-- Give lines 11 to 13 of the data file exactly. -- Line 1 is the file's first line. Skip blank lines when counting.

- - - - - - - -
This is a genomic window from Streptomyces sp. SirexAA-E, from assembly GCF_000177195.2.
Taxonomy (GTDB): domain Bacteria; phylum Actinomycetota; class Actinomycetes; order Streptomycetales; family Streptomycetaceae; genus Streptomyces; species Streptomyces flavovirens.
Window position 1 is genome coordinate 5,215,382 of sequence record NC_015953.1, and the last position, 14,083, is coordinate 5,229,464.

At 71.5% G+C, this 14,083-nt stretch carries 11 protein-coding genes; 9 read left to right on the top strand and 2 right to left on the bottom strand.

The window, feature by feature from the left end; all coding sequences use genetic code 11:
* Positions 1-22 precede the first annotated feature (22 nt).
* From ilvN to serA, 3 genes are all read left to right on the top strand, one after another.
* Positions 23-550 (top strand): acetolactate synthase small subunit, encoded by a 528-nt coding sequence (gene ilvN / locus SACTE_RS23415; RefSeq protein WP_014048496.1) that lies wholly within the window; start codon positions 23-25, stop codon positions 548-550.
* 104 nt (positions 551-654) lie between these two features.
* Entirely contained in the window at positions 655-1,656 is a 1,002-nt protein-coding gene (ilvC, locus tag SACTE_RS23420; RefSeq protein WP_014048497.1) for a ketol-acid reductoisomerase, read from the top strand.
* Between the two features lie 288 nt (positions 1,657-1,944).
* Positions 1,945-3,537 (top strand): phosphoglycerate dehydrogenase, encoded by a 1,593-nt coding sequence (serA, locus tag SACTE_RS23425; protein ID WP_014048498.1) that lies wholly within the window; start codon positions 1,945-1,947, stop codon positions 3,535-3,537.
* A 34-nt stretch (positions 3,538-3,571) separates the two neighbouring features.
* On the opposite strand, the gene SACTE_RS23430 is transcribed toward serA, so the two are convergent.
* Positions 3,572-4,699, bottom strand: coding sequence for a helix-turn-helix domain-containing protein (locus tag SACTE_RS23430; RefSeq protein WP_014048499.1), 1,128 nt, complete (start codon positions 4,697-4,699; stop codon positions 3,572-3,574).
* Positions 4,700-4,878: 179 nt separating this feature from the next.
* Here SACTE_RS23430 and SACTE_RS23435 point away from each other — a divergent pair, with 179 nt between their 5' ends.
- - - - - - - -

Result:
* Between the two features lie 288 nt (positions 1,657-1,944).
* Positions 1,945-3,537 (top strand): phosphoglycerate dehydrogenase, encoded by a 1,593-nt coding sequence (serA, locus tag SACTE_RS23425; protein ID WP_014048498.1) that lies wholly within the window; start codon positions 1,945-1,947, stop codon positions 3,535-3,537.
* A 34-nt stretch (positions 3,538-3,571) separates the two neighbouring features.